Learning from Starbucks About Behaviour Change

Starbucks recently released the interim results of a 3-month trial programme in 35 of its London stores, where it is promoting a 5p charge on recyclable paper cups. The experimental charge is coupled with the company’s longstanding 25p discount for customers that opt for a reusable cup. The reusable cup user thus gets a 25p discount and avoids a 5p charge, giving a combined 30p advantage overall. Half way through the trial, 5.6% of customers in the participating stores had opted for a reusable cup, up from 2.2%. That’s a 157% increase but still only a very small proportion of all customers.

In 2016, Starbucks temporarily increased the discount for reusable cups to 50p all across the UK, to no effect. So, why is a 30p bonus working in 2018, where a 50p benefit failed two years before? Informally, Starbucks puts it down, in large part, to the fact that, this time around, staff in participating stores are engaging much more proactively with customers. There is a vital lesson here. The Starbucks experiment shows that behaviour change also depends on the way you communicate with people.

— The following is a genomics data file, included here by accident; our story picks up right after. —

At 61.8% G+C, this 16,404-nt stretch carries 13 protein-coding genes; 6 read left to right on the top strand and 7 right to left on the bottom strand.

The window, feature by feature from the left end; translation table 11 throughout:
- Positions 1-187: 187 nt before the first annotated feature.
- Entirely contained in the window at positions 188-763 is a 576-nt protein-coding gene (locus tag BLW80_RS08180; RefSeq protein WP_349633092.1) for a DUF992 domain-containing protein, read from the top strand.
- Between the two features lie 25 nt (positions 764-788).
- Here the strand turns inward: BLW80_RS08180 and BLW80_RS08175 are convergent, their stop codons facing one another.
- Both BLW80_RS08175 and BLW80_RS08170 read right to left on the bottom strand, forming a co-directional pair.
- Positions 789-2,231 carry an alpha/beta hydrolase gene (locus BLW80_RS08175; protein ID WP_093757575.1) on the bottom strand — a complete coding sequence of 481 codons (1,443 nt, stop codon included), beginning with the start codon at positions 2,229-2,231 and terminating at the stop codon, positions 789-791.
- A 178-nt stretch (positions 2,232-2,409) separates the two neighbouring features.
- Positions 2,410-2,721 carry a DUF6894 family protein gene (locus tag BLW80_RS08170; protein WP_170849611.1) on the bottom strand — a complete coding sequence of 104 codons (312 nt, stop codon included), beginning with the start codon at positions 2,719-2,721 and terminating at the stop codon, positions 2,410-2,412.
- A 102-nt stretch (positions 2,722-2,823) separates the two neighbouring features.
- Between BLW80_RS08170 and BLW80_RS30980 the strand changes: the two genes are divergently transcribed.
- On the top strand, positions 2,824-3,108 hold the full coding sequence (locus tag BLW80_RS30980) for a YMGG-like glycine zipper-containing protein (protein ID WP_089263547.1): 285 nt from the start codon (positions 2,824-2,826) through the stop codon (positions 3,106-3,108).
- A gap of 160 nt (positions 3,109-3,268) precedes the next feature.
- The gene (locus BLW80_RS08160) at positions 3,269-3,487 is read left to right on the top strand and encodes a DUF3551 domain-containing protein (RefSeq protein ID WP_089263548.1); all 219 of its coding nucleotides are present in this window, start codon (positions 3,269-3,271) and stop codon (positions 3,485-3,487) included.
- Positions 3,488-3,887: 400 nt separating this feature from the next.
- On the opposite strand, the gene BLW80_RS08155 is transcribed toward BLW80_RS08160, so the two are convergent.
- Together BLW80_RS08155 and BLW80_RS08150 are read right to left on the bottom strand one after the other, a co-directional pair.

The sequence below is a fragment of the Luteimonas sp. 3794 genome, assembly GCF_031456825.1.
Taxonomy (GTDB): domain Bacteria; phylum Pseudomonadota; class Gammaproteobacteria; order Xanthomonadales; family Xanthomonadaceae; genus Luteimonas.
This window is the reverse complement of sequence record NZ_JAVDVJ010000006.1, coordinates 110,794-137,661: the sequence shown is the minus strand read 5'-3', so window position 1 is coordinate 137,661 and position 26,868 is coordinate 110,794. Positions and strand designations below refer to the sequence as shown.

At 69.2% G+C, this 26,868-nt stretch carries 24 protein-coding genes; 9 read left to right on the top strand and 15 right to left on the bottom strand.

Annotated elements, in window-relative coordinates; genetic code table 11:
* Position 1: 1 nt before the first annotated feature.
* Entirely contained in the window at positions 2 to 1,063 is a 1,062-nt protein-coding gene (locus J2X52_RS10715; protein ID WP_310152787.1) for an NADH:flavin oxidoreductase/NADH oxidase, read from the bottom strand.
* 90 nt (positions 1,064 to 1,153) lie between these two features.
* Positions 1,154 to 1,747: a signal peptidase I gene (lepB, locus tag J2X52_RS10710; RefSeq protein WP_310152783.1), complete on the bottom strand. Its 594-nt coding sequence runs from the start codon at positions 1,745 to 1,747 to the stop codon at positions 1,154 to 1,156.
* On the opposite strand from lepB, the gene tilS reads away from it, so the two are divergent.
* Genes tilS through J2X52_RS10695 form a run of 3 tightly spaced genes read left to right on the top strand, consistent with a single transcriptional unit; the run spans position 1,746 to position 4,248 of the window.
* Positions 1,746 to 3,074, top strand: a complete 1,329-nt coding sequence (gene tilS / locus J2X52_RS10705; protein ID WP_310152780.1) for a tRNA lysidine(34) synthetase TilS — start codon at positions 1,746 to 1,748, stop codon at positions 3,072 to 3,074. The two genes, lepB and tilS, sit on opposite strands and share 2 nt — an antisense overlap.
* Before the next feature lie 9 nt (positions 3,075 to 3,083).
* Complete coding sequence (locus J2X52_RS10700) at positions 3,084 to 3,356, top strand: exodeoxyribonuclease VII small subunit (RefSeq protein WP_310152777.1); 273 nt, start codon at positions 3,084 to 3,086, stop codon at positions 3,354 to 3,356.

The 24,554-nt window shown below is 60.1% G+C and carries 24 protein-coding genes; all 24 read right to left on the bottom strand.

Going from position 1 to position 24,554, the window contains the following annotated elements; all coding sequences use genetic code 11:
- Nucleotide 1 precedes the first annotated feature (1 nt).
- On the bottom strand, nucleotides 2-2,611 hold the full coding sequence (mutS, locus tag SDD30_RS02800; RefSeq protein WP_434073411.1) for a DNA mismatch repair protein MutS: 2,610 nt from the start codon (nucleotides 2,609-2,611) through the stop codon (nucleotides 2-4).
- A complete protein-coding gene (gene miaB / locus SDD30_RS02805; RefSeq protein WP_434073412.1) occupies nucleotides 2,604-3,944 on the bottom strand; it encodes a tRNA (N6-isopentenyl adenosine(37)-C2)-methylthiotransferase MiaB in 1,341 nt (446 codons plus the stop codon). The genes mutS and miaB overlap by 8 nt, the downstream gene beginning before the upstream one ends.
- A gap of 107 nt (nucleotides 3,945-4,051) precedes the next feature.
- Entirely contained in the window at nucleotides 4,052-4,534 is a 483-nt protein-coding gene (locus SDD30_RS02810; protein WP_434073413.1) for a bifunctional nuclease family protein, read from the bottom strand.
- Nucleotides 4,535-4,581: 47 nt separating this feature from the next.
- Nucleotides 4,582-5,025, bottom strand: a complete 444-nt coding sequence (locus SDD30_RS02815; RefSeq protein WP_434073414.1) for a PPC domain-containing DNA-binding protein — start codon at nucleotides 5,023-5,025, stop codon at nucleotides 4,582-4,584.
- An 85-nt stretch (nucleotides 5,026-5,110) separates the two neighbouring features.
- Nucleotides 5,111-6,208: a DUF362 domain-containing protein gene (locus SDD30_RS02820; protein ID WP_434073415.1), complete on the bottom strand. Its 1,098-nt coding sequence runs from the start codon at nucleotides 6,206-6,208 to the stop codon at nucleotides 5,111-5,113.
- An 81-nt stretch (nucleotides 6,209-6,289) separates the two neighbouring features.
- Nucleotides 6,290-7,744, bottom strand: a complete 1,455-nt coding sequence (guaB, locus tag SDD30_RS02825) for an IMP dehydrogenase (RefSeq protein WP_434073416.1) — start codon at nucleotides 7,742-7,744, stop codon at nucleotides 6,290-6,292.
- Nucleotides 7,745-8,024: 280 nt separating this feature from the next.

As the majority of on-the-go coffee drinkers are loyal to the recyclable paper cup, it follows that coffee sellers – both big and small – must communicate with their customers about correct disposal for recycling. In parallel, bolder out-of-home collection programmes are needed. Today, in the UK there is the capacity to recycle all the paper cups that are used. Food service businesses must team up with their consumers to ensure that those cups are disposed of responsibly so they can be recycled.

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